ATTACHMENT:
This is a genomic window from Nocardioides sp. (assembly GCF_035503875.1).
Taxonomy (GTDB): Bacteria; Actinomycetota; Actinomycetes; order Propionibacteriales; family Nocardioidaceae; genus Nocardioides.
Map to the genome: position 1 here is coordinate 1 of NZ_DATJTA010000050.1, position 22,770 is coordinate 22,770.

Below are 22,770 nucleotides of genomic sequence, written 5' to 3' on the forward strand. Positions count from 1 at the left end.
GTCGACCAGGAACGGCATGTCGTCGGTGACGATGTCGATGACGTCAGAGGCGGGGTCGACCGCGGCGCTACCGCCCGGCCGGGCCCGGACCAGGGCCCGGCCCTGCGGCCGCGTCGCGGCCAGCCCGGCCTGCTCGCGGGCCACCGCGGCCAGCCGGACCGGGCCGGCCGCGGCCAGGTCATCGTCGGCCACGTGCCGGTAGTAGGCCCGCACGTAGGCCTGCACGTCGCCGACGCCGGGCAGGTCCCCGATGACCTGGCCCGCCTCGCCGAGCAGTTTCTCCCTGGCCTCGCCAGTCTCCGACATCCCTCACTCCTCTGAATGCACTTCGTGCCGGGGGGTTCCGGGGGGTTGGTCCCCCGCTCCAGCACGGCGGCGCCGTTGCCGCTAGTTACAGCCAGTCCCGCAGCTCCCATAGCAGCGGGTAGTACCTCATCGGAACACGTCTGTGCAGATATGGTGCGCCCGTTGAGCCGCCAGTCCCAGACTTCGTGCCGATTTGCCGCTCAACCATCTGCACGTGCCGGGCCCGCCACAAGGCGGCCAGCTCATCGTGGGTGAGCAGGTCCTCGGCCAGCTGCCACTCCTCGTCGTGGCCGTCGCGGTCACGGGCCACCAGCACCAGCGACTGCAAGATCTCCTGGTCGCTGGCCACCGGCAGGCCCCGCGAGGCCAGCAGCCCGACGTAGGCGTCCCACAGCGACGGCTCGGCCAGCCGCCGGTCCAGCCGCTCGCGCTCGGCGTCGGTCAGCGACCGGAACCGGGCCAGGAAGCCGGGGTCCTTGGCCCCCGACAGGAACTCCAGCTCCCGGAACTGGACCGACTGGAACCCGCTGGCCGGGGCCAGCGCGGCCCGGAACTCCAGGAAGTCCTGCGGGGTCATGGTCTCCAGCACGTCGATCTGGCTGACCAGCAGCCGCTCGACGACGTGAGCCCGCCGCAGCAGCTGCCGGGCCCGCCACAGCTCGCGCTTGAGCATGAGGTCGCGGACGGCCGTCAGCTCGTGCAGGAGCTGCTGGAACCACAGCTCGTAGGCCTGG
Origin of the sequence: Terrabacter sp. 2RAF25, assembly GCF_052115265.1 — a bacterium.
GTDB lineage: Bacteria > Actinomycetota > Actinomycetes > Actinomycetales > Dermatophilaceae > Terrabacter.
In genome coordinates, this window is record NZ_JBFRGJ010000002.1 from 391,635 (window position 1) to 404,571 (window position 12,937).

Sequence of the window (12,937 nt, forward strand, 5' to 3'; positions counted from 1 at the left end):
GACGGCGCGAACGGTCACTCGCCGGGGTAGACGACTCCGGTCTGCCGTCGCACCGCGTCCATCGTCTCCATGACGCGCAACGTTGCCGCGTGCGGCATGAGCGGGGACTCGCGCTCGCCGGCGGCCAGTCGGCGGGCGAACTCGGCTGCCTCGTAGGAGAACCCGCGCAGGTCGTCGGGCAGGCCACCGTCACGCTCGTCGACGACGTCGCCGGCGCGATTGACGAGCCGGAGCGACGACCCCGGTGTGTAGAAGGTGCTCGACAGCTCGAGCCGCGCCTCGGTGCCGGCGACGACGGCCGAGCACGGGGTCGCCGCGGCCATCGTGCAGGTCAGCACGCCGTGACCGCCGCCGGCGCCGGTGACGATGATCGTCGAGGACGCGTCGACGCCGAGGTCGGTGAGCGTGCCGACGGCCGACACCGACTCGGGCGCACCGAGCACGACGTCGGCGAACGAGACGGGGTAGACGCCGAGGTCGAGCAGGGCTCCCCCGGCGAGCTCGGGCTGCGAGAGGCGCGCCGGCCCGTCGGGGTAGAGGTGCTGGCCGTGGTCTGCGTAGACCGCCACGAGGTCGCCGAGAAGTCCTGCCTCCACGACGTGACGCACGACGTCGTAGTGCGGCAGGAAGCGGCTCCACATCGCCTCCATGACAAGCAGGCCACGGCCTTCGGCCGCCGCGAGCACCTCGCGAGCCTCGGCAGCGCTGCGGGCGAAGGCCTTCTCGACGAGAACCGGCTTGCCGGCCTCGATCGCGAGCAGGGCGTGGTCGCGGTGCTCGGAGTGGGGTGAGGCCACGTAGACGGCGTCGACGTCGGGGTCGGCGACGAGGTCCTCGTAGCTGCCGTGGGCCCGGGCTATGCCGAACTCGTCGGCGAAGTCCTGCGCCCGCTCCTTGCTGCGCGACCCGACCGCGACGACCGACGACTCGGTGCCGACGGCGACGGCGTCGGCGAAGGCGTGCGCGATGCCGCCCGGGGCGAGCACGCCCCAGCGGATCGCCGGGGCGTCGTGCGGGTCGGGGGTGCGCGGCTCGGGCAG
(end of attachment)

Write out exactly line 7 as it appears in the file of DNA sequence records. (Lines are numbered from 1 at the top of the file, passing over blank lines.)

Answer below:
GTDB lineage: Bacteria > Actinomycetota > Actinomycetes > Actinomycetales > Dermatophilaceae > Terrabacter.